Temple receives grant to study link between chemicals, cancer

The research will examine the possible link between chemicals at military bases and cancer.

Dr. Resa Jones, chair of the Department of Epidemiology and Biostatistics, speaks at a town hall regarding the PFAS issue at Bright Hall at Temple Ambler on Oct 8. | JEREMY ELVAS / THE TEMPLE NEWS

Temple University is set to receive a $1.28-million grant to research the potential connection between cancer and contaminated drinking water near military bases in the Philadelphia suburbs.

The grant is part of a national study with the Centers for Disease Control and Prevention, which identified seven institutions across the nation to conduct the research, including the University of Colorado and Rutgers University. 

The grant will fund research about Polyfluoroalkyl, a chemical compound found in firefighting foam that is used on military bases around the United States, according to the CDC. In Montgomery and Bucks counties, PFAS on former military bases seeped into the ground and contaminated nearby drinking water, according to a 2018 report from the Philadelphia Inquirer.

The Inquirer identified Horsham Air Guard Station, formerly known as Naval Station Joint Reserve Base Willow Grove, and the former Naval Air Warfare Center in Warminster as bases with contaminated water. 

The study will examine families exposed to PFAS and any link to kidney and thyroid cancers through blood tests, said Resa Jones, Temple’s lead researcher for the study. 

The United States Environmental Protection Agency reported that there is evidence to PFAS exposure has negative effects on human health, and some studies show it can affect reproduction and developmental, liver and kidney and immunological functions in lab animals. It also caused tumors in lab animals.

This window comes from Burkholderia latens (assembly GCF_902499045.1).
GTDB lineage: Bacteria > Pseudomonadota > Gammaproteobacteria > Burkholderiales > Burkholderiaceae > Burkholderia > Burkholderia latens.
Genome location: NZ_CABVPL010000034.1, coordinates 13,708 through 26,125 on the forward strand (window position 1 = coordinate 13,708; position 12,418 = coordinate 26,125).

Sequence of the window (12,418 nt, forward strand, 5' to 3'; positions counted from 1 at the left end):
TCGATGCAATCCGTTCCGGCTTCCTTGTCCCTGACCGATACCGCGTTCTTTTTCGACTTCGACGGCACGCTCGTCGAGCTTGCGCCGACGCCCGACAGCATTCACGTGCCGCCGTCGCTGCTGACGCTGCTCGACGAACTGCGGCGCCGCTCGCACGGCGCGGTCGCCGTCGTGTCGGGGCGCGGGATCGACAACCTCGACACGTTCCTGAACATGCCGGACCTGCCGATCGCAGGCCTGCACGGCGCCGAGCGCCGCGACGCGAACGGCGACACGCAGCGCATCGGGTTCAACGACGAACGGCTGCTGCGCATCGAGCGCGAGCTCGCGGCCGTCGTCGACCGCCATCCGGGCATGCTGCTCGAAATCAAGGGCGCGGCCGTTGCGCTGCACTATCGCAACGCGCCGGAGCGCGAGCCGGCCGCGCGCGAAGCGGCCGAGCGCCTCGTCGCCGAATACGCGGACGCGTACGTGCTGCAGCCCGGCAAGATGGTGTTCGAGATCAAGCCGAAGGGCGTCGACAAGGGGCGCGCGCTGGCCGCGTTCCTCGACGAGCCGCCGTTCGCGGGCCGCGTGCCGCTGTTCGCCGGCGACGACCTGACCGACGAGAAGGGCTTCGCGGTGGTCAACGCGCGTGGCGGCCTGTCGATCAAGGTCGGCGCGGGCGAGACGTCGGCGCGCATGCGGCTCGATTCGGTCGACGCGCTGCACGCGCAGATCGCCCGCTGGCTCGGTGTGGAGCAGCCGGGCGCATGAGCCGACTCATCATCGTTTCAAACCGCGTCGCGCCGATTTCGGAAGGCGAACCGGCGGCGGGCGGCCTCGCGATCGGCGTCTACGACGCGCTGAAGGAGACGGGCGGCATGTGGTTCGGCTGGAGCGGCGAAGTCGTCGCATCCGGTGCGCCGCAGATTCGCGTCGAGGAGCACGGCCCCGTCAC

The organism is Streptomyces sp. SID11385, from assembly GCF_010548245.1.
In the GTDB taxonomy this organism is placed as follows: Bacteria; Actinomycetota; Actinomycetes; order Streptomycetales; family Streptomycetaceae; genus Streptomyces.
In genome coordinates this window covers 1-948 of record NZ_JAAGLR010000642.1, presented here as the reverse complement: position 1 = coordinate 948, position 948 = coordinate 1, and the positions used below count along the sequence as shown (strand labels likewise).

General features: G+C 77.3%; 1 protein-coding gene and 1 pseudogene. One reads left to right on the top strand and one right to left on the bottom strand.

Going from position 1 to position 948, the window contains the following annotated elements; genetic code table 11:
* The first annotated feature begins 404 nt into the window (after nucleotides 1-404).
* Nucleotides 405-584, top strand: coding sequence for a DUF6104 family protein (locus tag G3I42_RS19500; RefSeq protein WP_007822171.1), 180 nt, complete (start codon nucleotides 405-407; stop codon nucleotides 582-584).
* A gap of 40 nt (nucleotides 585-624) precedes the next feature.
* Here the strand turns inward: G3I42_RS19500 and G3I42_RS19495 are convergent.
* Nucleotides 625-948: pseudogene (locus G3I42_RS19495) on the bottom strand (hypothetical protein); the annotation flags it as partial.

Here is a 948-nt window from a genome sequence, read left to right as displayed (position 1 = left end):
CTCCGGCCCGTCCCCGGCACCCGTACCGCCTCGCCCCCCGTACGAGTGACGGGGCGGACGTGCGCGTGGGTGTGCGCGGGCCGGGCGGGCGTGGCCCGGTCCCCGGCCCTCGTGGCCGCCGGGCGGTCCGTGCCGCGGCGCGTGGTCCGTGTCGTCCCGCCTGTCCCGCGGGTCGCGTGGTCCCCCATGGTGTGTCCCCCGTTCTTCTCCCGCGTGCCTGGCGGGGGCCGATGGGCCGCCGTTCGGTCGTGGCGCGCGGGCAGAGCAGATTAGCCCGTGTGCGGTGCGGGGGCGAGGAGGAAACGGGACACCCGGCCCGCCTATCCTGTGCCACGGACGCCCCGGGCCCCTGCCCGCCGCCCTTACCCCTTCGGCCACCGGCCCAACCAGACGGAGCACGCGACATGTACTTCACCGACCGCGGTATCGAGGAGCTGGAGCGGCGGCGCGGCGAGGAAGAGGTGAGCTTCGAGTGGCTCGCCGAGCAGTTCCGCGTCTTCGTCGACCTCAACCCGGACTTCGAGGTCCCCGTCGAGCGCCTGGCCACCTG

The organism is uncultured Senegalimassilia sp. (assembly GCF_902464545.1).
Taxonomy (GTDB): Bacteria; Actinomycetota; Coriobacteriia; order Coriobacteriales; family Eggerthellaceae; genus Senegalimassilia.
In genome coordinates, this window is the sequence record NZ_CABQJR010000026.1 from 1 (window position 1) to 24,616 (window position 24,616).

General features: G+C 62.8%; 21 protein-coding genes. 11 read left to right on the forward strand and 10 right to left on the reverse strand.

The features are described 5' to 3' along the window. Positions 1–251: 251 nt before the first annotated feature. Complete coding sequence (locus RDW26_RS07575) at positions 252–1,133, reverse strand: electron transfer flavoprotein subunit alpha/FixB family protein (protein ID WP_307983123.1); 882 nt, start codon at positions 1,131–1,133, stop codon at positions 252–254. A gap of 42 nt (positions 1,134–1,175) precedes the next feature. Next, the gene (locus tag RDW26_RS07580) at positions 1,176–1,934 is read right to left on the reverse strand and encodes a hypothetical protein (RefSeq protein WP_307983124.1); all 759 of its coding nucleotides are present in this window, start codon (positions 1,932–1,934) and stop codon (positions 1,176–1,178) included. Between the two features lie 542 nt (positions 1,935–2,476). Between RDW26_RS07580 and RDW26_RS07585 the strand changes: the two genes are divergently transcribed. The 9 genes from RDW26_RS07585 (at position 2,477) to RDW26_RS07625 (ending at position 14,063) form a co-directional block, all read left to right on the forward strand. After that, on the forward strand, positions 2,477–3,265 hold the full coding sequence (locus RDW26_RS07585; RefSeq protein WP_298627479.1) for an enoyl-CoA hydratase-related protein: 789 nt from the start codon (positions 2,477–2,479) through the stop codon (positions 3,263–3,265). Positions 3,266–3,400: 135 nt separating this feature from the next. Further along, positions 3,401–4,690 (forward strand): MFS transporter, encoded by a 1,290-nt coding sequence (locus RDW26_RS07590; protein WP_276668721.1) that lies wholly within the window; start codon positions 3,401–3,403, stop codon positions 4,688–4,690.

At a Temple Ambler event to celebrate the grant on Oct. 8, U.S. Rep. Brendan Boyle, D-PA, said he hopes the health screenings of families will build an understanding of the health impacts of years of exposure to PFAS.

“The CDC would not have awarded this funding to our community if they did not trust we were amply equipped to maximize these resources for the greater good,” Boyle said.

“In the year 2019, in the United States of America, every American should be able to trust the drinking water coming out of their tap,” he added 

U.S. Rep. Madeleine Dean, D-PA,  recited “the people have a right to clean air, pure water” from the state’s constitution at the event. 

Katrina Caddick, who lives in Horsham and works at the Montgomery County Planning Commission, lives a mile away from the Horsham Air Guard Station and has to buy drinking water for her family out of fear of contamination, she said. 

“The deed on my home now has a black mark to indicate that my house is on contaminated land,” Caddick said.

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